Skip to main content

Redding, Otis

Redding, Otis

September 9, 1941
December 10, 1967

The soul singer and composer Otis Redding was one of the most powerful and original singer-songwriters of the 1960s. He was the mainstay of Stax Records, the Memphis label that became internationally successful releasing gritty southern soul records. Born in Dawson, Georgia, Redding grew up in Macon, 100 miles to the north. He began playing drums in school and was paid six dollars an hour on Sundays to accompany gospel groups appearing on the local radio station, WIBB. Redding stayed in school until the tenth grade (1957), but he quit to help support his family, working variously at a gas station, as a well-digger, and occasionally as a musician. As a singer, he began to win local talent contests with his spontaneous and tough vocal style. He traveled to Los Angeles in mid-1960, where he recorded four songs, and returned to Macon in 1961, where he cut "Shout Bamalama" for the Confederate label, a minor hit that received airplay on area radio stations.

Redding's break came in 1963, when he sang his song "These Arms of Mine" at a Stax recording session of Johnny Jenkins and the Pinetoppers, a group for whom he was guest vocalist and chauffeur. When the record made it into the Rhythm-and-Blues Top Twenty in 1964, Redding's career was launched. Over the next five years, his popularity grew steadily through fiery live performances, hit singles such as "I've Been Loving You Too Long," "Try a Little Tenderness," and "I Can't Turn You Loose," and critically acclaimed LPs such as Otis Blue, The Soul Album, and The Great Otis Redding Sings Soul Ballads. Like Aretha Franklin (b. 1942), who immortalized his song "Respect", Redding was able to capitalize on the liberal climate of the 1960s, crossing over to white listeners on both sides of the Atlantic. His performances in England in early 1967 so enthralled audiences that he was subsequently named Best Male Vocalist in a poll sponsored by the music publication Melody Maker, an accolade won by Elvis Presley the previous eight years. Later in 1967, nestled between rock acts, he captivated an audience of 55,000 at the Monterey Pop Festival in California, one of the milestones of the hippie era.

Redding's death in a plane crash near Madison, Wisconsin, on December 10, 1967, came at the peak of his career and left fans wondering what might have been. His song "(Sittin' on) The Dock of the Bay," recorded three days before his death, revealed a different, introspective musical direction. It became his biggest record, heading the pop charts for four weeks and becoming a posthumous signature song.

See also Franklin, Aretha; Music in the United States; Rhythm and Blues


Brown, Geoff. Otis Redding: Try a Little Tenderness. Edinburgh, Scotland: Mojo Books, 2001.

Freeman, Scott. Otis! The Otis Redding Story. New York: St. Martin's, 2001.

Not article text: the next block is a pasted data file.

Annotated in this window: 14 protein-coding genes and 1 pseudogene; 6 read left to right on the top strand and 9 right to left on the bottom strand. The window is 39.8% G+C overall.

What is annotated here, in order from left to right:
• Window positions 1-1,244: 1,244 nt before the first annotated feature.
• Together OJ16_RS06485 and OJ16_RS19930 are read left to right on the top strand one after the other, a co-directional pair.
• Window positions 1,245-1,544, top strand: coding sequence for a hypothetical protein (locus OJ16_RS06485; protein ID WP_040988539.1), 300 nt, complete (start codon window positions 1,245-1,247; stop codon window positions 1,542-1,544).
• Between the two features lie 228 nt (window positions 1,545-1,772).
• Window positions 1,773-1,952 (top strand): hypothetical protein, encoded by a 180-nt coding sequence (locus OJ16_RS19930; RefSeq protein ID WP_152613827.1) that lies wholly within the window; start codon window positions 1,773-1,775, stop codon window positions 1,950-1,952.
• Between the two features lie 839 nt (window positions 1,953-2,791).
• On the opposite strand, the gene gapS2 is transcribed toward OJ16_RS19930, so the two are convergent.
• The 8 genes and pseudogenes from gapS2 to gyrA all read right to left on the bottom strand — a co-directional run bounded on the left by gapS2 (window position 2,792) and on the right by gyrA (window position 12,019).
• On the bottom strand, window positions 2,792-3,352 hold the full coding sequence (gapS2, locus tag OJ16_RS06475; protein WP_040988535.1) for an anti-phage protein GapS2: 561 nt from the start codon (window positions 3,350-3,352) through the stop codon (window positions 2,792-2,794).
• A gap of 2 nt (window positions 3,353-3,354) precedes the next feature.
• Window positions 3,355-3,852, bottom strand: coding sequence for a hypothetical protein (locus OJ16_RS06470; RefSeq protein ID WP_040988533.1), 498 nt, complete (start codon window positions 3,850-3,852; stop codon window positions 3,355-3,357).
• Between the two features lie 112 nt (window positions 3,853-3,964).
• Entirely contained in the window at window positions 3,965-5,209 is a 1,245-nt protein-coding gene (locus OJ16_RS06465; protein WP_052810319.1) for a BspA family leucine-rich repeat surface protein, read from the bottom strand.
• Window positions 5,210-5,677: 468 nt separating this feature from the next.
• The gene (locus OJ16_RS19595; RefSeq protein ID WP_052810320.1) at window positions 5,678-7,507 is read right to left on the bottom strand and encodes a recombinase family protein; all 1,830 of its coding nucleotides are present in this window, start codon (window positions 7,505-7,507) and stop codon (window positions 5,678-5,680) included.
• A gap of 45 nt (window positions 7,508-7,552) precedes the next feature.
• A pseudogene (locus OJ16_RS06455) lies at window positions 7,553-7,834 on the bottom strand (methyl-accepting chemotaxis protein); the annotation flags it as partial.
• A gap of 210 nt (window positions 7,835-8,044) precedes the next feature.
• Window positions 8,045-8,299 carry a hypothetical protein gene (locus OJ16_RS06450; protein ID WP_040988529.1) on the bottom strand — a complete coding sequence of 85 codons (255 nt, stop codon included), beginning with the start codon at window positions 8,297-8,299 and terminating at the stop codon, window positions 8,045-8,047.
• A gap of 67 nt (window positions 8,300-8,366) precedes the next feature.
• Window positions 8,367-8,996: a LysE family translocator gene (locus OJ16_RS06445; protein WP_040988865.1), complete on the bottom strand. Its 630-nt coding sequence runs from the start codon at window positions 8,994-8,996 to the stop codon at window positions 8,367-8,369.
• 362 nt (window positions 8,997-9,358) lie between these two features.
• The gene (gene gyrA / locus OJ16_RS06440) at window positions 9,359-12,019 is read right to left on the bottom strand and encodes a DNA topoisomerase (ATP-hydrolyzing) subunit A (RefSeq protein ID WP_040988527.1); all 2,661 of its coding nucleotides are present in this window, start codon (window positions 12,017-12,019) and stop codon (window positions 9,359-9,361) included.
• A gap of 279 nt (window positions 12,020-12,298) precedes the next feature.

Guralnick, Peter. "Otis Redding" and "Stax Goes to Europe/The Big O Comes Home: Triumph and Tragedy." In Sweet Soul Music: Rhythm and Blues and the Southern Dream of Freedom. New York: Harper & Row, 1986.

bud kliment (1996)
Updated bibliography

Cite this article
Pick a style below, and copy the text for your bibliography.

  • MLA
  • Chicago
  • APA

"Redding, Otis." Encyclopedia of African-American Culture and History. . 15 Aug. 2018 <>.

"Redding, Otis." Encyclopedia of African-American Culture and History. . (August 15, 2018).

"Redding, Otis." Encyclopedia of African-American Culture and History. . Retrieved August 15, 2018 from

Learn more about citation styles

Citation styles gives you the ability to cite reference entries and articles according to common styles from the Modern Language Association (MLA), The Chicago Manual of Style, and the American Psychological Association (APA).

Within the “Cite this article” tool, pick a style to see how all available information looks when formatted according to that style. Then, copy and paste the text into your bibliography or works cited list.

Because each style has its own formatting nuances that evolve over time and not all information is available for every reference entry or article, cannot guarantee each citation it generates. Therefore, it’s best to use citations as a starting point before checking the style against your school or publication’s requirements and the most-recent information available at these sites:

Modern Language Association

The Chicago Manual of Style

American Psychological Association

  • Most online reference entries and articles do not have page numbers. Therefore, that information is unavailable for most content. However, the date of retrieval is often important. Refer to each style’s convention regarding the best way to format page numbers and retrieval dates.
  • In addition to the MLA, Chicago, and APA styles, your school, university, publication, or institution may have its own requirements for citations. Therefore, be sure to refer to those guidelines when editing your bibliography or works cited list.